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In Logical Chess: Move By Move by Irving Chernev (1957), in Game 3, it reads

Emanuel Lasker, World Champion for 27 years, says of this move, “In my practice I have usually found it strongest to post the knights at B3, where they have a magnificent sway.” Here ‘B3’ refers to the squares c3 and f3 for White, or c6 and f6 for Black.

What type of notation is this "B3" Emanuel Lasker mentioned?

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  • As far as that quote goes, knights are indeed very well placed on these "B3 squares" - particularly on f3/f6 where they also defend the kingside. Such a simple thing that is often not fully appreciated by many players. Jun 21 at 5:38

1 Answer 1

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This is descriptive notation, a composition where the letter B stands for bishop and the number 3 for the third rank from either players view. Thus, as mentioned in your box, B3 may refer to the squares c3, f3, c6 and f6.

More conclusive for the specific squares is the inclusion of Q or K for queen(side) and king(side), so the square c3 is QB3 (read: queen's bishop three) from white's or QB6 (queen's bishop six) from black's view. An overview is given by the picture below.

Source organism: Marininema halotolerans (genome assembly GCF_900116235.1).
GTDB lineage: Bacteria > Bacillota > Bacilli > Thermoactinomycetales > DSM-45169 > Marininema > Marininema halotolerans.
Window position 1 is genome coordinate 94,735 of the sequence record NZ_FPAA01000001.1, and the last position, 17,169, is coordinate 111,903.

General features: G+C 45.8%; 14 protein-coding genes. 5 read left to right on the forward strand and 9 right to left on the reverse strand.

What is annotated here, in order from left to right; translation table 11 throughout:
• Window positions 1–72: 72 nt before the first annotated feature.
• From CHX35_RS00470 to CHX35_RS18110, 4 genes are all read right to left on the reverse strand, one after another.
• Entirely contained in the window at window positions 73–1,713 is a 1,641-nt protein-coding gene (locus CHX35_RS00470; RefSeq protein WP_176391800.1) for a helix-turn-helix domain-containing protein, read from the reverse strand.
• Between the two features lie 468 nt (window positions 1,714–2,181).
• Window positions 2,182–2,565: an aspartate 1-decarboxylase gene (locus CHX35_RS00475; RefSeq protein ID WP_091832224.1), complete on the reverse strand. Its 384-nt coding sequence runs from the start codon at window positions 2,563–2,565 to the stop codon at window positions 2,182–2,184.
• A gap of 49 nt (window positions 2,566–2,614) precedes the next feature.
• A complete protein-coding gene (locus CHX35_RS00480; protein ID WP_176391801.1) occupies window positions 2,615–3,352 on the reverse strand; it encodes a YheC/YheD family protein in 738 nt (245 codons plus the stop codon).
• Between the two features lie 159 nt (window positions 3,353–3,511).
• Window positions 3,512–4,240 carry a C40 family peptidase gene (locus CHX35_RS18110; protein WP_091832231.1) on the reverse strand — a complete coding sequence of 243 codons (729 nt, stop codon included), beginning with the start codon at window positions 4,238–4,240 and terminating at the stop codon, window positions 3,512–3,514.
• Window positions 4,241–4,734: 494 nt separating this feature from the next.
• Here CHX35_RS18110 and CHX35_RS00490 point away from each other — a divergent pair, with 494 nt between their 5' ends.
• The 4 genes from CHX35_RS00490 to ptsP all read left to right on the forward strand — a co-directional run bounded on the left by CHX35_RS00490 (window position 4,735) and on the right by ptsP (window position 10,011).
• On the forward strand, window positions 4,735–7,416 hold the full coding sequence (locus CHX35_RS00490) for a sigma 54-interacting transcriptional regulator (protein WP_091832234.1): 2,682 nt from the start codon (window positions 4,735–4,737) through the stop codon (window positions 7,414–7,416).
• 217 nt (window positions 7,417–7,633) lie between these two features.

A white's knight move to c3 (Nc3) in descriptive notation is N-QB3 (read: knight to queen's bishops three / third).

Descriptive notation has generally been given up upon, because confusion can arise, as each square has two names. This problem doesn't exist in algebraic notation.

enter image description here

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    Another drawback of descriptive notation is that the writer will omit the K or Q from the destination file if the result is still unambiguous in the context, e.g. N-B3 rather than N-KB3 or N-QB3. This means the reader must resolve the ambiguity from the context. But in the passage quoted above, Lasker refers collectively to all four knights, and the four-way ambiguity of "B3" suits this context fine.
    – Rosie F
    Jun 20 at 4:42
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    @RosieF to me that seemed like a feature. There's a "standard" way of more succinctly saying "the c2/f2 squares". However, this requires your recipient to know about this notation. Jun 20 at 7:22
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    @BernardoSulzbach It's an advantage in this context, but for notating a full game or sequence, as was once standard practice, it's an additional piece of interpretation needed by the reader.
    – IMSoP
    Jun 20 at 11:23
  • @RosieF Not only that, but if one makes an error writing down the move it can make it difficult to impossible to successfully reconstruct the entire game.
    – Michael
    Jun 20 at 14:48

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